The cataract is removed by a special machine through a tiny incision that is just over 2 millimetres in size. The machine makes a few funny noises, that you will hear if you are awake for your surgery. Most patients having a local anaesthetic injection don’t see much out of the operated eye during surgery. Sometimes it is possible to see vague movements and fuzzy colours during the operation, but the images are usually very blurred and are not distracting. A clear lens implant is then placed into the same place in your eye that your natural lens occupied. The lens implant is folded up like a rug so that it fits through the tiny incision – it unfolds to its full size once inside the eye.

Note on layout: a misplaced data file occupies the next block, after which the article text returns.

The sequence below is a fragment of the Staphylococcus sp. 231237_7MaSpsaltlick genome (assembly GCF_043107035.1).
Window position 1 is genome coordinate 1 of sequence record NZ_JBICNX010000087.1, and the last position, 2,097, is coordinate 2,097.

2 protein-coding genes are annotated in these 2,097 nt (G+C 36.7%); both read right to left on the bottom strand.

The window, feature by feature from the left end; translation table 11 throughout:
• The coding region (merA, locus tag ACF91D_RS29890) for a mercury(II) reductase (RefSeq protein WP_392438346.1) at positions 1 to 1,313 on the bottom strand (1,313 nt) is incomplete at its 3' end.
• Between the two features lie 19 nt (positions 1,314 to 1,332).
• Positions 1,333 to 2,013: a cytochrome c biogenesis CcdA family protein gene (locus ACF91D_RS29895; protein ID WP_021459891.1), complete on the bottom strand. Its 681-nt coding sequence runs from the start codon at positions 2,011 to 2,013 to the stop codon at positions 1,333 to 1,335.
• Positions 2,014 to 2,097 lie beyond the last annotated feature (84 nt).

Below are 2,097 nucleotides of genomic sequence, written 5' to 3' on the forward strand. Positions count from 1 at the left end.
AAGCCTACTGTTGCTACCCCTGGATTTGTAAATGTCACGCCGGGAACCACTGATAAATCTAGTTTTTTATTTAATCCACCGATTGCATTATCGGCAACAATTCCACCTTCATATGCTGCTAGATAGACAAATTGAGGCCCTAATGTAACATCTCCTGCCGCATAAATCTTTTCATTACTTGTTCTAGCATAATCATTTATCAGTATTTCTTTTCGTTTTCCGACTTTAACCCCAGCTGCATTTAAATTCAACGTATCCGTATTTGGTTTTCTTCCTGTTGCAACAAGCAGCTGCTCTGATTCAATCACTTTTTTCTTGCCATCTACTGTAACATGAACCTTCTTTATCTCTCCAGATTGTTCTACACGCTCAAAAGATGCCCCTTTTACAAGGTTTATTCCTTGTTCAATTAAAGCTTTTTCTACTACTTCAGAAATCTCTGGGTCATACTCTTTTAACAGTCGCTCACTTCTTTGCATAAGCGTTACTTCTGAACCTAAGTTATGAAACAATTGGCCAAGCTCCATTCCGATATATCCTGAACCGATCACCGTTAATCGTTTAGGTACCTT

When can I go home after the procedure?
Following the procedure you will be taken to your room where you will be offered some refreshments. After a short while you will be able to go home.
What are the benefits of cataract removal?
- Improved quality of vision – by replacing your cloudy lens with a clear lens implant, the operation offers a very good chance of improving your vision – over 95% if the operated eye is otherwise healthy.
- Reduced dependence on spectacles – most people who require glasses for distance will experience a reduction or sometimes complete resolution in their dependence on spectacles.
- Improved view of the back of your eye – by replacing your cloudy lens with a clear lens implant, the operation improves the view that your eye surgeon or optometrist can get of the back of your eye. If you have a condition like glaucoma or diabetes which requires regular monitoring of the health of the back of your eye, the operation can improve the accuracy of your future tests and eye examinations.
Are there any side effects or risks to the procedure?